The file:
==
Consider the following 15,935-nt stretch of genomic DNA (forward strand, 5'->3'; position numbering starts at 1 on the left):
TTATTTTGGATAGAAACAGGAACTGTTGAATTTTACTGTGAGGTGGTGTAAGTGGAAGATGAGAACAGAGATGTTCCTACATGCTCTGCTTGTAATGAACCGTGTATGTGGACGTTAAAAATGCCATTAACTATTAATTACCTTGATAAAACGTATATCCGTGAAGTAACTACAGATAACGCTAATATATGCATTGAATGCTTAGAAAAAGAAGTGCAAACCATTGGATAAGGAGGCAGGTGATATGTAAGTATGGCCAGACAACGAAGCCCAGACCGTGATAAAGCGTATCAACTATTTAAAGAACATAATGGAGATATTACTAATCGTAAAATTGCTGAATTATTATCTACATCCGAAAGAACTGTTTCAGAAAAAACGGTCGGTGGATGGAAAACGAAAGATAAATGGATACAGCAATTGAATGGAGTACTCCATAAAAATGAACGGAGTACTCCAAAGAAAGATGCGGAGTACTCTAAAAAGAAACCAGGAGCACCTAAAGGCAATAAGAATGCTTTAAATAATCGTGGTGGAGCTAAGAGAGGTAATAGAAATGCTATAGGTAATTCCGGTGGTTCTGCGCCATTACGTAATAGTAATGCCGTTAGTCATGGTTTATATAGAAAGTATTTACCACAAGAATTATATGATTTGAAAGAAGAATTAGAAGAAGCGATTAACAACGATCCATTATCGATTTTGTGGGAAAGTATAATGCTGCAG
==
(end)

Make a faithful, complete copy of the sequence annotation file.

Consider the following 15,935-nt stretch of genomic DNA (forward strand, 5'->3'; position numbering starts at 1 on the left):
TTATTTTGGATAGAAACAGGAACTGTTGAATTTTACTGTGAGGTGGTGTAAGTGGAAGATGAGAACAGAGATGTTCCTACATGCTCTGCTTGTAATGAACCGTGTATGTGGACGTTAAAAATGCCATTAACTATTAATTACCTTGATAAAACGTATATCCGTGAAGTAACTACAGATAACGCTAATATATGCATTGAATGCTTAGAAAAAGAAGTGCAAACCATTGGATAAGGAGGCAGGTGATATGTAAGTATGGCCAGACAACGAAGCCCAGACCGTGATAAAGCGTATCAACTATTTAAAGAACATAATGGAGATATTACTAATCGTAAAATTGCTGAATTATTATCTACATCCGAAAGAACTGTTTCAGAAAAAACGGTCGGTGGATGGAAAACGAAAGATAAATGGATACAGCAATTGAATGGAGTACTCCATAAAAATGAACGGAGTACTCCAAAGAAAGATGCGGAGTACTCTAAAAAGAAACCAGGAGCACCTAAAGGCAATAAGAATGCTTTAAATAATCGTGGTGGAGCTAAGAGAGGTAATAGAAATGCTATAGGTAATTCCGGTGGTTCTGCGCCATTACGTAATAGTAATGCCGTTAGTCATGGTTTATATAGAAAGTATTTACCACAAGAATTATATGATTTGAAAGAAGAATTAGAAGAAGCGATTAACAACGATCCATTATCGATTTTGTGGGAAAGTATAATGCTGCAG